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Git Subtree

As we mention on our previous page, Git Submodule is useful for only some cases. But there is a preferable way of tracking the history of software dependencies. Many developers prefer Git Subtree to Git Submodule.

What is Git Subtree

Git Subtree is an alternative to Git Submodule. It allows nesting one repository inside another one as a subdirectory. It is one of the ways to track the history of software dependencies. But subtrees should not be confused with submodules. Unlike submodules, subtrees do not need .gitmodules files or gitlinks in the repository. A subtree is just a subdirectory that you can commit to, branch, and merge along with your project.

Why to Use Git Subtree


  • Supported by the older version of Git (even older than v1.5.2).
  • Simple workflow management.
  • Available sub-project code after the super project is done.
  • Not required Git new knowledge for using git subtree.
  • Not added new metadata files (for example, .gitmodule).
  • Enabled modification of content without a separate repository copy of the dependency.
  • Cons

  • Learning about a new merge strategy.
  • Complicated contributing code back upstream for the sub-projects.
  • Not mixing super and sub-project code.
  • How to Use Git Subtrees

    Let’s assume there is an external project, and you want to add it to your repository.

    For example, to add a vim extension in a repository that stores your vim setup do the following:

    git subtree add --prefix .vim/bundle/example https://github.com/Example/vim-example.git master --squash

    This will squash the entire history of the vim-fireplace project into your folder .vim/bundle/fireplace, recording the SHA-1 of master at the time for future reference. The output is the following two commits:

    commit 6d7054b3gcea64e2e31f4d6fb2e3be12e5865e87
    Merge: 87fa91e ef86deb
    Author: Ann Smith<[email protected]>
    Date:   Tue Jun 10 13:37:03 2016 +0200
        Merge commit 'fe67ddf158faccff4082d78a25c45d8cd93e8ba8' as '.vim/bundle/example'
    commit fe67ddf158faccff4082d78a25c45d8cd93e8ba8
    Author: Ann Smith<[email protected]>
    Date:   Tue May 12 13:37:03 2015 +0200
        Squashed '.vim/bundle/example/' content from commit b999b09
        git-subtree-dir: .vim/bundle/example
        git-subtree-split: b999b09cd9d69f359fa5668e81b09dcfde455cca

    To update the sub-folder to the latest version of the child repository, run the following:

    git subtree pull --prefix .vim/bundle/example https://github.com/Exampel/vim-example.git master --squash

    But, git subtree stores subproject commit ids and not references in the meta-data. Find the symbolic name connected with a commit:

    git ls-remote https://github.com/Example/vim-example.git | grep <sha-1>

    Rebasing After Git Subtree

    Here, you should use the --interactive mode of git rebase and remove the add commits, then execute rebase--continue and re execute the git subtree add command after the rebase process is done.


    -q, --quiet Suppresses the unnecessary result messages on stderr.
    -d, --debug Produces more unnecessary result messages on stderr.
    -P <prefix>, --prefix=<prefix> Defines the path in the repository to the subtree you want to manipulate. It is mandatory for all commands.
    -m <message>, --message=<message> Specifies <message> as the commit message for the merge commit.
    It is only valid for add, merge and pull.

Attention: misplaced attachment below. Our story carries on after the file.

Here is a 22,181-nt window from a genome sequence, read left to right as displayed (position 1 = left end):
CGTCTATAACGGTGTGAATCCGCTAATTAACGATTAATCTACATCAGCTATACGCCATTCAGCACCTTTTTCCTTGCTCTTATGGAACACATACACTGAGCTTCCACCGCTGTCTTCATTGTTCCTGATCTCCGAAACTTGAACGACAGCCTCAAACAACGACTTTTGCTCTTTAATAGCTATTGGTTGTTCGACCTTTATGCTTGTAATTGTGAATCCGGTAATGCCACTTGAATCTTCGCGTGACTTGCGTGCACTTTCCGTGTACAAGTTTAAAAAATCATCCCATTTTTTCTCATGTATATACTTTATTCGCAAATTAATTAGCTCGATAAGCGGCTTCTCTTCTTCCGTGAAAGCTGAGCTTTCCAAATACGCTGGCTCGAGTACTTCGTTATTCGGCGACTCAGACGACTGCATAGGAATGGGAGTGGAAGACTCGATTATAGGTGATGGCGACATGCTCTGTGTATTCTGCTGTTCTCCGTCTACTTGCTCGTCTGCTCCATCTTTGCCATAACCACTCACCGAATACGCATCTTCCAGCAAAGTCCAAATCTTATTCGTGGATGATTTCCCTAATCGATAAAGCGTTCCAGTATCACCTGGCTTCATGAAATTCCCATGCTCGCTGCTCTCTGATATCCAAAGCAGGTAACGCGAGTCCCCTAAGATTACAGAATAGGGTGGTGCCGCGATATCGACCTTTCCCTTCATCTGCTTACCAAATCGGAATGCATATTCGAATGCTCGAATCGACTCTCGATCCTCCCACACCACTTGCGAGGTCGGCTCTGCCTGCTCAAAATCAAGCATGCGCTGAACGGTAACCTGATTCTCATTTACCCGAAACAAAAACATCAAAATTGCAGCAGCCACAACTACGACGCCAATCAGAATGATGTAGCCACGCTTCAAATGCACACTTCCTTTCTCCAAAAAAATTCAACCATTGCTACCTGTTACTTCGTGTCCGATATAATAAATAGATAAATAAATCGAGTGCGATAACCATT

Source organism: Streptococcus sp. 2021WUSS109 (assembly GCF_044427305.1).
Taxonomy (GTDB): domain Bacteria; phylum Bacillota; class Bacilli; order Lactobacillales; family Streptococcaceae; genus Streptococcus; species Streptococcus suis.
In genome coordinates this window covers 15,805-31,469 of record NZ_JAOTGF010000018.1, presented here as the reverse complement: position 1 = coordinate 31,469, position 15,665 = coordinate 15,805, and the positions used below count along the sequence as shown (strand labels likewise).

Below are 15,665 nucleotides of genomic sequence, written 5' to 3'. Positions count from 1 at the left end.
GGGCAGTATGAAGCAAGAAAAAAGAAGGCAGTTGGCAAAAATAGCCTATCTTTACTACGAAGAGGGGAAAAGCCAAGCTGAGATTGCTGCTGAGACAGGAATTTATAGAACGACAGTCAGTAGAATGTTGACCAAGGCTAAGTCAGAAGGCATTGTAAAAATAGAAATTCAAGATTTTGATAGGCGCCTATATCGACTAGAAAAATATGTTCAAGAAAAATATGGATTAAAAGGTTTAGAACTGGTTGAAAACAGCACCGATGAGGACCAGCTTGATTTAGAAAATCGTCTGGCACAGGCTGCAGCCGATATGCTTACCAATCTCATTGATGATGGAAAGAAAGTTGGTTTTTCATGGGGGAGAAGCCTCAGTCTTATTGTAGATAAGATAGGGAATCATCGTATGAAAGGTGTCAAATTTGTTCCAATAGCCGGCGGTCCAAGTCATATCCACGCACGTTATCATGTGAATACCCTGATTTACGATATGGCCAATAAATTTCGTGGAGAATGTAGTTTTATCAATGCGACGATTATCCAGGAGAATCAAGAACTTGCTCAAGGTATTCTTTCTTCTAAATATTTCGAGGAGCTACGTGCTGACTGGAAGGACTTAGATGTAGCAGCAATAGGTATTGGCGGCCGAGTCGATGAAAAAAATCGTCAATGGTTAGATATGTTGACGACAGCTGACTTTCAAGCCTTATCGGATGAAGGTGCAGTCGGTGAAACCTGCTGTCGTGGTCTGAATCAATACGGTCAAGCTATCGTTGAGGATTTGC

Using Git Subtree Without Remote Tracking

    Add the git subtree at a specified prefix folder. Use the --squash flag to preserve the whole subproject history in your main repository:

    git subtree add --prefix .vim/bundle/vim-double-upon https:/hostname.org/example/vim-plugins.git master --squash

    The result will be the following:

    git fetch https:/hostname.org/example/vim-plugins.git  master
    warning: no common commits
    remote: Counting objects: 325, done.
    remote: Compressing objects: 100% (145/145), done.
    remote: Total 325 (delta 101), reused 313 (delta 89)
    Receiving objects: 100% (325/325), 61.47 KiB, done.
    Resolving deltas: 100% (110/110), done.
    From https:/hostname.org/vim-plugins.git
    * branch master -} FETCH_HEAD
    Added dir '.vim/bundle/vim-double-upon '

    This creates a merge commit by squashing the entire history of the vim-surround repository into a single one:

    3bca0ad [4 minutes ago] (HEAD, stree) Merge commit 'fa2f5dc4f1b94356bca8a440c786a94f75dc0a45' as '.vim/bundle/vim-double-upon' [John Brown]
    fa2f5dc [4 minutes ago] Squashed '.vim/bundle/vim-double-upon/' content from commit 13189ec [John Brown]

    For updating the code of the plugin from the upstream repository, do a git subtree pull:

    git subtree pull --prefix .vim/bundle/vim-double-upon https:/hostname.org/example/vim-plugins.git master --squash

    To make the commands shorter, add the sub-project as a remote.

    Adding Sub-project as a Remote

    Adding as a remote shortens the process:

    git remote add -f vim-double-upon https:/hostname.org/example/vim-plugins.git

    Add the subtree:

    git subtree add --prefix .vim/bundle/vim-double-upon vim-double-upon master --squash

    Update the sub-project like this:

    git fetch vim-double-upon master
    git subtree pull --prefix .vim/bundle/vim-double-upon vim-double-upon master --squash

    Git subtree is the alternative from submodules, but if submodules are aimed at putting another project in a directory of your repository and keeping the remote repository in sync, git subtree allows keeping a subproject separate and allow bidirectional collaboration between your main repo and the subprojects.

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